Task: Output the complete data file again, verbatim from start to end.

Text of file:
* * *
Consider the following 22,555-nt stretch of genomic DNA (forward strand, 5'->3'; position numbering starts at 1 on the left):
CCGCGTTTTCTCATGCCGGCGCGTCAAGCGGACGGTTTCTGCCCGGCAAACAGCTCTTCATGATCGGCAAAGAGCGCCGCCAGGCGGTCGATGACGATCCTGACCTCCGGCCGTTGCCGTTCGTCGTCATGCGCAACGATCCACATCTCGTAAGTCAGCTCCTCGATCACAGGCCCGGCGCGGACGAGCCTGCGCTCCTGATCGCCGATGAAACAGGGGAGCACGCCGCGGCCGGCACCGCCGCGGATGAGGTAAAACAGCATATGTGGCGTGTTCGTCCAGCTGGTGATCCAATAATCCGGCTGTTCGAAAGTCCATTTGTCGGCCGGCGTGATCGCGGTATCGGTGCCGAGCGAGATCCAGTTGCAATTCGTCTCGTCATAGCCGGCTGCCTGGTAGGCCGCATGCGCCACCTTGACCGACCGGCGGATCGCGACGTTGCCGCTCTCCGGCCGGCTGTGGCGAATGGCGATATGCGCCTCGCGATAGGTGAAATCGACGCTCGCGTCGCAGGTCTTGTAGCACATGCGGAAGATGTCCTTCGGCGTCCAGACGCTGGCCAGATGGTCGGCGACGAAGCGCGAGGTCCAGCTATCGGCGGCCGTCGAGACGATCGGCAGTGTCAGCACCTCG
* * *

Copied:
Consider the following 22,555-nt stretch of genomic DNA (forward strand, 5'->3'; position numbering starts at 1 on the left):
CCGCGTTTTCTCATGCCGGCGCGTCAAGCGGACGGTTTCTGCCCGGCAAACAGCTCTTCATGATCGGCAAAGAGCGCCGCCAGGCGGTCGATGACGATCCTGACCTCCGGCCGTTGCCGTTCGTCGTCATGCGCAACGATCCACATCTCGTAAGTCAGCTCCTCGATCACAGGCCCGGCGCGGACGAGCCTGCGCTCCTGATCGCCGATGAAACAGGGGAGCACGCCGCGGCCGGCACCGCCGCGGATGAGGTAAAACAGCATATGTGGCGTGTTCGTCCAGCTGGTGATCCAATAATCCGGCTGTTCGAAAGTCCATTTGTCGGCCGGCGTGATCGCGGTATCGGTGCCGAGCGAGATCCAGTTGCAATTCGTCTCGTCATAGCCGGCTGCCTGGTAGGCCGCATGCGCCACCTTGACCGACCGGCGGATCGCGACGTTGCCGCTCTCCGGCCGGCTGTGGCGAATGGCGATATGCGCCTCGCGATAGGTGAAATCGACGCTCGCGTCGCAGGTCTTGTAGCACATGCGGAAGATGTCCTTCGGCGTCCAGACGCTGGCCAGATGGTCGGCGACGAAGCGCGAGGTCCAGCTATCGGCGGCCGTCGAGACGATCGGCAGTGTCAGCACCTCG